Arthur Ashkin, a former Bell Laboratories researcher, was awarded the 2018 Nobel Prize in Physics “for the optical tweezers and their application to biological systems” on October 2, 2018. Arthur Ashkin shares the prize with Gérard Mourou and Donna Strickland, “for their method of generating high-intensity, ultra-short optical pulses.” The Royal Swedish Academy of Sciences administers the Nobel Prize for Physics and said they were awarding this year’s winners “for groundbreaking inventions in the field of laser physics.”
In 1952, Ashkin joined AT&T Bell Laboratories and started working in the microwave field and then switched to laser research. His research and published articles at that time pertained to nonlinear optics, optical fibers, parametric oscillators and parametric amplifiers nonlinear optics, and laser trapping. In the 1960’s, he was the co-discoverer of the photorefractive effect in the piezoelectric crystal. With colleagues, he made the first observation of continuous wave, laser harmonic generation, parametric amplification, discovered the photorefractive effect and initiated the field of nonlinear optics in optical fibers. Many consider Ashkin the father of the use of laser radiation pressure. His work in this area pioneered the optical trapping and manipulation of small dielectric particles using optical gradient forces.
Arthur Ashkin invented optical tweezers that grab particles, atoms, viruses and other living cells with their laser beam fingers. As is always the case at Bell Labs, the breakthrough came as a byproduct of research in the fundamentals of communications – in this case, optical communications research into non-linear optical systems. Out of his work on advanced laser optics came the ability to use optical ‘pressure’ from high-powered lasers to control microscopic particles. A major breakthrough came in 1987, when Ashkin used optical tweezers to capture living bacteria without harming them. The optical tweezers he pioneered are now widely used to investigate the machinery of life. Ashkin’s work in optical trapping lead the way to the atomic trapping research for which Steven Chu received the Nobel Prize in 1997. In short, Arthur was on a quest to improve human communications by understanding the limits of optical communications, and in the process, he created a technique that helped understand human life itself.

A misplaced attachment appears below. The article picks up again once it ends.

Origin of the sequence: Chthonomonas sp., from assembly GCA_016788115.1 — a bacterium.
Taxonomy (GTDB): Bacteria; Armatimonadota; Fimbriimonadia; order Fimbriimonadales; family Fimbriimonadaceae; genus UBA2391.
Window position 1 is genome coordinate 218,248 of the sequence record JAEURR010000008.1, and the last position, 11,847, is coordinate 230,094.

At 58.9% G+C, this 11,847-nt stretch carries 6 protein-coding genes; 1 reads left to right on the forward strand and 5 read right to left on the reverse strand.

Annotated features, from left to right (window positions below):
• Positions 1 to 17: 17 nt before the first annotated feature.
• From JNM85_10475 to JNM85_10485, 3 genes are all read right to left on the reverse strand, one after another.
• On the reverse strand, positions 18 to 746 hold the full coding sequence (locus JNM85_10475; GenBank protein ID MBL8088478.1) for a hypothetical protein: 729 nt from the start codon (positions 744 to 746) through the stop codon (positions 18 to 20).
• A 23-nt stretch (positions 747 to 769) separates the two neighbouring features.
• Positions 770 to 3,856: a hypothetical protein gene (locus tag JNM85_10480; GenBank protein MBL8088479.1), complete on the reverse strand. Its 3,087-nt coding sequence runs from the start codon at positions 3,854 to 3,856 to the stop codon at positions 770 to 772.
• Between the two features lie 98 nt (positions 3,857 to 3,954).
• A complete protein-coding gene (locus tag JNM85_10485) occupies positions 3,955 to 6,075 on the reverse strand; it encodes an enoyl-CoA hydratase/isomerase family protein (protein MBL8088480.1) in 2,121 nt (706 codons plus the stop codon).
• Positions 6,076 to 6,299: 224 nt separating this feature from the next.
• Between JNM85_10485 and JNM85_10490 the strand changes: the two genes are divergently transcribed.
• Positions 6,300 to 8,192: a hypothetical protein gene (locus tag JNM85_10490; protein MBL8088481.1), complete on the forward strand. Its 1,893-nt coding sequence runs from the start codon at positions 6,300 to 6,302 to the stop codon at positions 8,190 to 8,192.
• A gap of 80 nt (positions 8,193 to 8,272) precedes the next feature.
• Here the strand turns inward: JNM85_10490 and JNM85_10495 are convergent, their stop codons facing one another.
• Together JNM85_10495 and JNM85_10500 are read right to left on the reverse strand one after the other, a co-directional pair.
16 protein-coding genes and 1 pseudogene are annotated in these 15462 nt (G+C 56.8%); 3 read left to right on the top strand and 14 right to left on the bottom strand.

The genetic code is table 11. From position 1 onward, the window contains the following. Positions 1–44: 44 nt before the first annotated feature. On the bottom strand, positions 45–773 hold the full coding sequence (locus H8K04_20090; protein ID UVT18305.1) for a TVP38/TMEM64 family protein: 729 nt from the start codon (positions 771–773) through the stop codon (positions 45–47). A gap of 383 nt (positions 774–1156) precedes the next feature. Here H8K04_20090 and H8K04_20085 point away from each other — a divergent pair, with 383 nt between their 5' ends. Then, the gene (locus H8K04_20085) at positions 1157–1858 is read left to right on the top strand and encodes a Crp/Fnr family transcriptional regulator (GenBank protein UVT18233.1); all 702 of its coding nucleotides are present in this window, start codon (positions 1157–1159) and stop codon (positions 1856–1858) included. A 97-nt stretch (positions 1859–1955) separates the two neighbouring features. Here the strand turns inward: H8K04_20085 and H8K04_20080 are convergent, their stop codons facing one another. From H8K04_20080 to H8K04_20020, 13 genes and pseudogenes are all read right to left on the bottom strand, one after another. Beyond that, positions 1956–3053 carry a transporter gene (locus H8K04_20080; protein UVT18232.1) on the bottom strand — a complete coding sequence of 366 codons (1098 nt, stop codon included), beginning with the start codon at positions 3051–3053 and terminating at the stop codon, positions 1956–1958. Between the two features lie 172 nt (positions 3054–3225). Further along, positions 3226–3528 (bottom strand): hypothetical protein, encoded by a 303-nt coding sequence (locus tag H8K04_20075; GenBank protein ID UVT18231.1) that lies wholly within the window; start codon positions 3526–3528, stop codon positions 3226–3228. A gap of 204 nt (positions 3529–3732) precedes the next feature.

The background of his work is based upon fundamental laser physics and non-linearities in optical fibers. Through studying the impact of non-linearities and the Kerr effect in materials (such as glass fibers) Ashkin appreciated the ability to self-focus and self-trap light in a non-linear material. This ability to apply radiation pressure then led to the ability to manipulate macroscopic particles for which Ashkin is recognized today.
Ashkin retired from Bell Labs in 1992, but he is still considered an active part of the Bell Labs family as he comes often to Coffee Hours and Picnics at the Crawford Hill Laboratory in Holmdel, New Jersey. He is the author of Optical Trapping and Manipulation of Neutral Particles Using Lasers (1997, Ashkin), and holds 47 patents.
For more information on Arthur Ashkin's Nobel Prize in Physics, read the official Nokia press release
Read the blog post on Ashkin's accomplishments, written by Nokia Bell Labs President, Marcus Weldon.